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Wrong Christine Lehnertz?

Christine S. Lehnertz

Regional Director

National Park Service

HQ Phone:  (501) 396-3000

Direct Phone: (415) ***-****direct phone

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I agree to the Terms of Service and Privacy Policy. I understand that I will receive a subscription to ZoomInfo Community Edition at no charge in exchange for downloading and installing the ZoomInfo Contact Contributor utility which, among other features, involves sharing my business contacts as well as headers and signature blocks from emails that I receive.

National Park Service

1849 C Street N.W.

Washington, D.C., District of Columbia,20240

United States

Company Description

More than 20,000 National Park Service employees care for America's 413 national parks and work with communities across the nation to help preserve local history and create close-to-home recreational opportunities. The National Park Service has cared for the...more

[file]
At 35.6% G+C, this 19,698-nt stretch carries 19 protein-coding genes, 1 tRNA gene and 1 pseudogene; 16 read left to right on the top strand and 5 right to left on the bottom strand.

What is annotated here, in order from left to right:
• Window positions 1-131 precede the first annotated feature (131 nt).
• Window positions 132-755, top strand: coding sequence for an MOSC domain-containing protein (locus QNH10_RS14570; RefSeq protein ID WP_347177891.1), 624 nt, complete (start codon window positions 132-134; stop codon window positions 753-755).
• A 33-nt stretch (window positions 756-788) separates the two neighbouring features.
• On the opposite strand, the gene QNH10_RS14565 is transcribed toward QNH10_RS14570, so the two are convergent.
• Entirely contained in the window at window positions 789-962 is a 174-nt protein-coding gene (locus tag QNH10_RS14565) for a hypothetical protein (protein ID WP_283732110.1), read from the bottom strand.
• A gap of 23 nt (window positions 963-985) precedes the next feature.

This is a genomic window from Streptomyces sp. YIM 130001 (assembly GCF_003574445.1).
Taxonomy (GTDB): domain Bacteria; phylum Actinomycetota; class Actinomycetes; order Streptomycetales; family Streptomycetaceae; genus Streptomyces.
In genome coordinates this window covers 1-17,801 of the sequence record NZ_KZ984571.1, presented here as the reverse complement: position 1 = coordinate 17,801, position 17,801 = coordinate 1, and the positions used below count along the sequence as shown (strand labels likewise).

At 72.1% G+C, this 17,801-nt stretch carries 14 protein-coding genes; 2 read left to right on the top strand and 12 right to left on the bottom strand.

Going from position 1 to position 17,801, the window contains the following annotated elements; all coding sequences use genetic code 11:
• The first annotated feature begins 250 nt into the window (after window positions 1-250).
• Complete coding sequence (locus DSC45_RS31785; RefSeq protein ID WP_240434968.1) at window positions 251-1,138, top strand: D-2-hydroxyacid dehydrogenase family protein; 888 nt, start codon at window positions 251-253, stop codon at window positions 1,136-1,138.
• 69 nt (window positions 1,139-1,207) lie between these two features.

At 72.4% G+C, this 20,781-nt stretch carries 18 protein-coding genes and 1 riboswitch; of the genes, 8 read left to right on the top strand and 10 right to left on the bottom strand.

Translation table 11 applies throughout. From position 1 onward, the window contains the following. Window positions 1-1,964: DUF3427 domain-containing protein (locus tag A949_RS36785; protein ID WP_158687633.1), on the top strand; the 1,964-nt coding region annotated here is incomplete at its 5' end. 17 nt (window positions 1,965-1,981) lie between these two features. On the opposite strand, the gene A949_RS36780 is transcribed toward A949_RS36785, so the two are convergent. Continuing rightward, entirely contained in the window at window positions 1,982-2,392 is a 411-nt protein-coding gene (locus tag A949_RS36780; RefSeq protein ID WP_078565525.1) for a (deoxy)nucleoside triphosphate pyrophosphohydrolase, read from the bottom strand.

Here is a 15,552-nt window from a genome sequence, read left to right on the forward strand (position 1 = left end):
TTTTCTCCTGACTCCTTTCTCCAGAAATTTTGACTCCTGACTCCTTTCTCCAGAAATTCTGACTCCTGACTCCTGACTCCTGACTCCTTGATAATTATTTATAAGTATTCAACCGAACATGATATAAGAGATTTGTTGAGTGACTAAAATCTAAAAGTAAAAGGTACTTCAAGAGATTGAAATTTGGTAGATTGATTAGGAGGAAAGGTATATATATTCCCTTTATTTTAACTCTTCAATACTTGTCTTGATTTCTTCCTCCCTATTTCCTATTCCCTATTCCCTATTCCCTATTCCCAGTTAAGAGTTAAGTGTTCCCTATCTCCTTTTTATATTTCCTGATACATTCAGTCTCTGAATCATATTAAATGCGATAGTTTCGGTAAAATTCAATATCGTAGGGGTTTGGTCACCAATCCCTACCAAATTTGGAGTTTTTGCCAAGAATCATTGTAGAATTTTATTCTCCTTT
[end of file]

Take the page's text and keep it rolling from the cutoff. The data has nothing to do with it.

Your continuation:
Find other employees at this company (14,936)

Background Information

Employment History

Deputy Superintendent

Yellowstone Park Foundation


Seasonal Wildlife and Biological Technician

Colorado Division of Wildlife


Web References(142 Total References)


Government Contacts

oceanbeachdog.home.mindspring.com [cached]

Christine Lehnertz, Regional Director


industry.visitcalifornia.com

Chris Lehnertz, Pacific West Regional Director of National Park Service


National Park Service Announces Settlement Agreement with Drakes Bay Oyster Company | JournOwl

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"We are pleased to have reached this settlement agreement with Drakes Bay Oyster Company," said Christine Lehnertz, Pacific West Regional Director of the National Park Service.


NPS veteran Chris Lehnertz takes the helm as Grand Canyon National Park superintendent | Grand Canyon News | Grand Canyon, AZ

www.grandcanyonnews.com [cached]

NPS veteran Chris Lehnertz takes the helm as Grand Canyon National Park superintendent